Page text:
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Manual Pages  — PUTC


fputc, putc, putc_unlocked, putchar, putchar_unlocked, putw – output a character or word to a stream



Standard C Library (libc, -lc)


#include <stdio.h>

fputc(int c, FILE *stream);

putc(int c, FILE *stream);

putc_unlocked(int c, FILE *stream);

putchar(int c);

putchar_unlocked(int c);

putw(int w, FILE *stream);


The fputc() function writes the character c (converted to an ``unsigned char'') to the output stream pointed to by stream.

The putc() macro acts essentially identically to fputc(), but is a macro that expands in-line. It may evaluate stream more than once, so arguments given to putc() should not be expressions with potential side effects.

The putchar() function is identical to putc() with an output stream of stdout.

The putw() function writes the specified int to the named output stream.

The putc_unlocked() and putchar_unlocked() functions are equivalent to putc() and putchar() respectively, except that the caller is responsible for locking the stream with flockfile(3) before calling them. These functions may be used to avoid the overhead of locking the stream for each character, and to avoid output being interspersed from multiple threads writing to the same stream.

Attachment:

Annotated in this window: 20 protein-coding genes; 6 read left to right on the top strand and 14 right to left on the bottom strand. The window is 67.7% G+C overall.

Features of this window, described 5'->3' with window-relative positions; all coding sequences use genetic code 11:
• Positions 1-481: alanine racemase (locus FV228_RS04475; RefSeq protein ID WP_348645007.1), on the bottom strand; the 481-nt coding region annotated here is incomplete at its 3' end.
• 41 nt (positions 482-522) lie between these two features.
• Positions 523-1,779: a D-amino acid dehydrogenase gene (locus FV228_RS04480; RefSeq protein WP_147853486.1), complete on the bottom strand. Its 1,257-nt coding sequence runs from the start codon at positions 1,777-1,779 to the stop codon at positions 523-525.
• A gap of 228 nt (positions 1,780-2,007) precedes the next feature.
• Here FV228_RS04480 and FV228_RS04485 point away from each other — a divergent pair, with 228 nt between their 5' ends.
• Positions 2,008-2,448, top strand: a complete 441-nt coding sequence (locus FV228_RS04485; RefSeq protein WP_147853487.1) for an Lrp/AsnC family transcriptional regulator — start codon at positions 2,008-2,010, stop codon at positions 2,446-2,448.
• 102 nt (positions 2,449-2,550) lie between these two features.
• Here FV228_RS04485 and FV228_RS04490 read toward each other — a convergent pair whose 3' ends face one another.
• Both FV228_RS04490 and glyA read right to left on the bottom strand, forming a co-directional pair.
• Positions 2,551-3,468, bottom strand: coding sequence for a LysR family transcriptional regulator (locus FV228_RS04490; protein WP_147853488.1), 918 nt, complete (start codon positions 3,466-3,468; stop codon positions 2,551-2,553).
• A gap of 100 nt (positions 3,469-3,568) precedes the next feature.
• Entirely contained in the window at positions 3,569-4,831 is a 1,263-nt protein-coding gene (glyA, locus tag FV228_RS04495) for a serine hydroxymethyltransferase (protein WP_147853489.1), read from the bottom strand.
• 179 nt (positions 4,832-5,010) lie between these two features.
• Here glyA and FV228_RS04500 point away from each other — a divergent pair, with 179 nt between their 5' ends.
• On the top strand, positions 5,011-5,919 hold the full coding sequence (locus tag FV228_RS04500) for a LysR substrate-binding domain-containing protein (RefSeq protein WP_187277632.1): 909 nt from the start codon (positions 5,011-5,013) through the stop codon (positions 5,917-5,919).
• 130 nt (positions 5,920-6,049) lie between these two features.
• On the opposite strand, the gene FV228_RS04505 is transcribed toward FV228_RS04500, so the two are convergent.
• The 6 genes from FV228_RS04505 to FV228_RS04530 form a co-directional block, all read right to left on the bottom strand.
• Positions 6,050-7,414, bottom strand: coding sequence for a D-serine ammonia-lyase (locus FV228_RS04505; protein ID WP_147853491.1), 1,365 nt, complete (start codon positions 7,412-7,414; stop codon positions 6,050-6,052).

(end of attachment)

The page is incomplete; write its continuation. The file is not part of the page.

The functions, fputc(), putc(), putchar(), putc_unlocked() and putchar_unlocked() return the character written. If an error occurs, the value EOF is returned. The putw() function returns 0 on success; EOF is returned if a write error occurs, or if an attempt is made to write a read-only stream.


ferror(3), flockfile(3), fopen(3), getc(3), putwc(3), stdio(3)


The functions fputc(), putc(), and putchar(), conform to ISO/IEC 9899:1990 ("ISO C90"). The putc_unlocked() and putchar_unlocked() functions conform to IEEE Std 1003.1-2001 ("POSIX.1"). A function putw() function appeared in AT&T v6 .


The size and byte order of an int varies from one machine to another, and putw() is not recommended for portable applications.

PUTC (3) January 10, 2003

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… one of the main causes of the fall of the Roman Empire was that, lacking zero, they had no way to indicate successful termination of their C programs.
— Robert Firth